This very interesting organ has, at its heart, an English chamber organ probably built in the third quarter of the 18C. We do not know the original builder but by the time it arrived at Aylesford Methodist Church in Kent about 1900 it had been extensively rebuilt by addition of, firstly, a short compass Swell of 4 stops (early 19C) which was then extended to full compass. At some point a clamp had been added to the Great along with a pneumatic pedal action. When the church closed in the 1990s the organ was sold and placed in storage. When the parish church in Villebarou, near Blois in northern France, expressed an interest in having a classical organ for liturgical and recital use the possibility of having a restored English organ proved attractive to them. Martin Renshaw and I rebuilt the organ along early English lines (including the original GG-
New keyboards were made by a specialist supplier and a new console was made from quartersawn English oak. The stop knobs were turned from ebony (Great), rosewood (Swell) and walnut (Couplers and Pedal) with paper labels in the 18C style. The sliders for the piano action to take of the upper work of the Great were still present (but cut off) and these were restored with a complete new pedal action.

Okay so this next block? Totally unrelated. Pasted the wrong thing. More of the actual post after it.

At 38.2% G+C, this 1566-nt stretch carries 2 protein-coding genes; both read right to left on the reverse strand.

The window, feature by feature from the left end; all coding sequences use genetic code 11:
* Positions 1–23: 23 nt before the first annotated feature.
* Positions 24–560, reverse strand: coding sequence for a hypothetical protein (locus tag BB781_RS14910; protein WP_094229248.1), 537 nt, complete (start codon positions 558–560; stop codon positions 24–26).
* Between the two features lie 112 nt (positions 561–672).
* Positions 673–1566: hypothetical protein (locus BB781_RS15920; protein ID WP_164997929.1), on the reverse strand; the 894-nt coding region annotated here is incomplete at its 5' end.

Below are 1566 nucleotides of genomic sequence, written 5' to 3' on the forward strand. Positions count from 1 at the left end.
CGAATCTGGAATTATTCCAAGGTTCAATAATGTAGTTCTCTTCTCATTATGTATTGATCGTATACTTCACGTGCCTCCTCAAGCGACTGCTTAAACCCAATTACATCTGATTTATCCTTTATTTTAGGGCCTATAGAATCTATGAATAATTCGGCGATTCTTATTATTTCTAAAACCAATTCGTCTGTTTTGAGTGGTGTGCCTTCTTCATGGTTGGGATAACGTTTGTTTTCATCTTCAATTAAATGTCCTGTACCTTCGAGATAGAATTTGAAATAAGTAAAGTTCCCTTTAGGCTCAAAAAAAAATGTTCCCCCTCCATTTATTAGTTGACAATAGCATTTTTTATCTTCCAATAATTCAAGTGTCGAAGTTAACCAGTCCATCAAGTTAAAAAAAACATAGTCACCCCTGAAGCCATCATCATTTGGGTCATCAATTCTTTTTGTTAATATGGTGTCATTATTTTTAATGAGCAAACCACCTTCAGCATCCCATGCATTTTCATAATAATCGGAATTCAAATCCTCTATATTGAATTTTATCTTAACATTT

The restoration/reconstruction work was carried out in the Birling workshop between the winter of 2013 and summer 2014 at which point the restored organ was dismantled and transported to Villebarou where it was reunited with its restored case. The case was restored and reconstructed by local artisans and with the help of Robin Shuker, a skilled woodworker based in Germany.
|chemist to organ-builder|
|Tried and tested methods|
|St Pierre a Champ|
|Flight and Robson 1811 Chamber Organ|
|Villebarou restoration photos|
|Memling Portative Organ|
|A Reluctant Convert|
|John Marsh Organ|
|Tools Ancient and Modern|
|Talks and Presentations|